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“This is probably the most fun I’ve had researching a story,” says Fashion Writer Venessa Lau, who covered Macy’s various movie moments. “I’m a big fan of Old Hollywood to begin with.” Surprisingly, this was her first time watching Miracle on 34th Street—“I’ve only seen snippets on TV here and there”—but she was happy to see one of her favorite films, Auntie Mame, make the cut. “I only wish I could have interviewed Rosalind Russell for this story,” she notes.
It was love at first sight when Andrew Flynn first made his way down to New York City from Boston more than 30 years ago. His affection for the city has only grown stronger since then, and as far as he’s concerned Macy’s is a large part of the city’s landscape… well, at least a whole city block. As WWD’s Group Art Director, he says it’s a pleasure to work on a project he can feel some personal connection with: “I remember spending whole Saturdays just wandering around Macy’s—it seemed so magical to me. Macy’s was the only credit card I had at the time, and when cash was short, I’d use it to go food shopping. That was back when they had a butcher and it seemed so funny to have so little money and be eating so well.” He still shops there today, only it’s for suits now, not pork chops.
“For as long as I can remember, the Macy’s Thanksgiving Day Parade has been an annual tradition for my family, so it was fun to get a behind-the-scenes tour of the event,” says WWD Media Reporter Amy Wicks, who writes about the unique marketing— including the parade, 4th of July Fireworks Spectacular and Annual Flower Show— that has made Macy’s a part of Americana. “I didn’t realize how many Macy’s employees actually volunteer their time to work the event each year, on what is technically a day off for them. There are so many untold stories behind the parade….Organizers and volunteers are careful to protect the celebrities, but it’s clear that there is enough out there to fill a book.”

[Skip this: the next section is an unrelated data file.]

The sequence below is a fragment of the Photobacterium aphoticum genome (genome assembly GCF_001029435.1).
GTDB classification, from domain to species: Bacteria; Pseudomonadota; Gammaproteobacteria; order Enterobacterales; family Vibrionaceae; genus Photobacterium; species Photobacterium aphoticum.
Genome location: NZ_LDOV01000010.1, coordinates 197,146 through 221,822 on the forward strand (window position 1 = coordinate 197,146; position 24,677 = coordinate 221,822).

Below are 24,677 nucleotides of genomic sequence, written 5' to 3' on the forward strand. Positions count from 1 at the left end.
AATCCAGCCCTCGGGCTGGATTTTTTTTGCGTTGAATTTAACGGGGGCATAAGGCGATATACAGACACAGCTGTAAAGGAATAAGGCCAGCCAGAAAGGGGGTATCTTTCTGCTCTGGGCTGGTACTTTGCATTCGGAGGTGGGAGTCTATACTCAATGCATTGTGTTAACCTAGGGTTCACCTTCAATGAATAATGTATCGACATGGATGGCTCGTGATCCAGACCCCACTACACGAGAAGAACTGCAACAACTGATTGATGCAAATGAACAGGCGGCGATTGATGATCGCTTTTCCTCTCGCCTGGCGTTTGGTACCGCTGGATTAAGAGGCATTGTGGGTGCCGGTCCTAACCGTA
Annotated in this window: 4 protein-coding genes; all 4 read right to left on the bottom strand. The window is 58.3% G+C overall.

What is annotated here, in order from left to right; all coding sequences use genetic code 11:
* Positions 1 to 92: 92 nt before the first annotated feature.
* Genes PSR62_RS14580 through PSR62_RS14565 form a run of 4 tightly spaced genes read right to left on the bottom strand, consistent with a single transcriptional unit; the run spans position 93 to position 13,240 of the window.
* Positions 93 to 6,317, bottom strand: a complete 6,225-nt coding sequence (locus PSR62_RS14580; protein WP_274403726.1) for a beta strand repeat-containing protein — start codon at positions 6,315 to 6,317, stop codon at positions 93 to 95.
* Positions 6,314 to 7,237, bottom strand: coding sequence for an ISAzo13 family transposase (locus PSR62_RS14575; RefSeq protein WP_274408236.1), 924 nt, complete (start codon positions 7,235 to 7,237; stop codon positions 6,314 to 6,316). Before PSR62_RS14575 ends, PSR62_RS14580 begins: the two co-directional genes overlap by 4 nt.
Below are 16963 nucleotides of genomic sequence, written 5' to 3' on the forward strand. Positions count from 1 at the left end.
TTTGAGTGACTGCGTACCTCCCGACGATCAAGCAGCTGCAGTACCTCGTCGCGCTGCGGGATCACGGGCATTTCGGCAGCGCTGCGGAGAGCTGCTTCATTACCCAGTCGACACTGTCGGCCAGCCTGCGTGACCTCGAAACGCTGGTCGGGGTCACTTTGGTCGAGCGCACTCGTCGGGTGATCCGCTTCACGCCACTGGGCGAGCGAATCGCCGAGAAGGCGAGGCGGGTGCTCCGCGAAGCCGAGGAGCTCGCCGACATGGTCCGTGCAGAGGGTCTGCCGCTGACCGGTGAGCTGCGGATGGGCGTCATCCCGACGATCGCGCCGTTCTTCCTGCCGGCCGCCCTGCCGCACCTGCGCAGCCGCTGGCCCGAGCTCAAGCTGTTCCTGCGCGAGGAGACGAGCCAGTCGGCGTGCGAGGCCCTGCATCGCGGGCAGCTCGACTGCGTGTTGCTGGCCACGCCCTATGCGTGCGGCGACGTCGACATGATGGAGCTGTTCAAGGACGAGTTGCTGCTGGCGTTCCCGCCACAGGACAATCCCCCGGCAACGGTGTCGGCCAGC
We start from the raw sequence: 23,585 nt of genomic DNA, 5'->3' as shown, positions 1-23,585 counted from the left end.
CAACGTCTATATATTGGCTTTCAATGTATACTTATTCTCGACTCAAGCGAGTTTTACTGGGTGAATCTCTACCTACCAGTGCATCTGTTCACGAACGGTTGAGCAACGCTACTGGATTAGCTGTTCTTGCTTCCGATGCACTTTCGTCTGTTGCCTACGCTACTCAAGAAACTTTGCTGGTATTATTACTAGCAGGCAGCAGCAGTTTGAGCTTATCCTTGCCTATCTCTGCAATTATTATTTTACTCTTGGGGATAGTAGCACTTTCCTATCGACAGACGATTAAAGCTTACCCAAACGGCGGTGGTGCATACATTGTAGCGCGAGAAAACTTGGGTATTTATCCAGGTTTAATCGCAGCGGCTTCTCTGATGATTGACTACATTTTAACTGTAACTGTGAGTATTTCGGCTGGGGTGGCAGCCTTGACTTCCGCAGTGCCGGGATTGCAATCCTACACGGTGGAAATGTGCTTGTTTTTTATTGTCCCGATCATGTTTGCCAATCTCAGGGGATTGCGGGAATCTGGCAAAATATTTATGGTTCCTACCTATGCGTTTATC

Carrie Provenzano, Photo Editor for WWD, can’t remember exactly how many times she’s seen Miracle on 34th Street, but her love for Kris Kringle definitely helped her while working on this Macy’s Milestones issue: “Between thinking that I was Susan Walker growing up and memories of all those Thanksgiving Day Parades I watched at home, I was pretty much in heaven researching this project.” Sifting through thousands of photographs was “a real history lesson for me,” she says. “Now I feel like a regular Ric Burns documentary when it comes to 34th Street between Sixth and Seventh.”
Jean Palmieri has covered Macy’s and its predecessors for more than two decades. From the high-flying Finkelstein era, into bankruptcy and back out again, the company’s ups and downs have provided the Executive Editor of DNR with plenty of bylines over the years. Her dogged pursuit of everything men’s wear has put the spotlight on several executives who have risen to high positions within the company, including Ron Klein, chief executive of Macy’s East, and Jeff Gennette, now heading the San Francisco– based Macy’s West division. “It’s nice to see some of my old men’s wear friends make the leap,” she says.
“My grandmother worked at Macy’s Herald Square in the Sixties managing a jewelry shop on the main floor by the escalator,” says WWD Senior Editor of Retail David Moin. “As a child from Queens, it was incredibly exciting and daunting to emerge from the subway and enter this vast emporium with its incredible array of merchandise —with my diminutive grandmother in the middle of it all. My second-fondest memory was the toy department, where there was actually a magic counter and a magician demonstrating tricks. Today the magician is gone, but on the eve of Macy’s 150th birthday, top executives suggested during interviews that they are on the lookout for new ways to make the stores more compelling and fun.”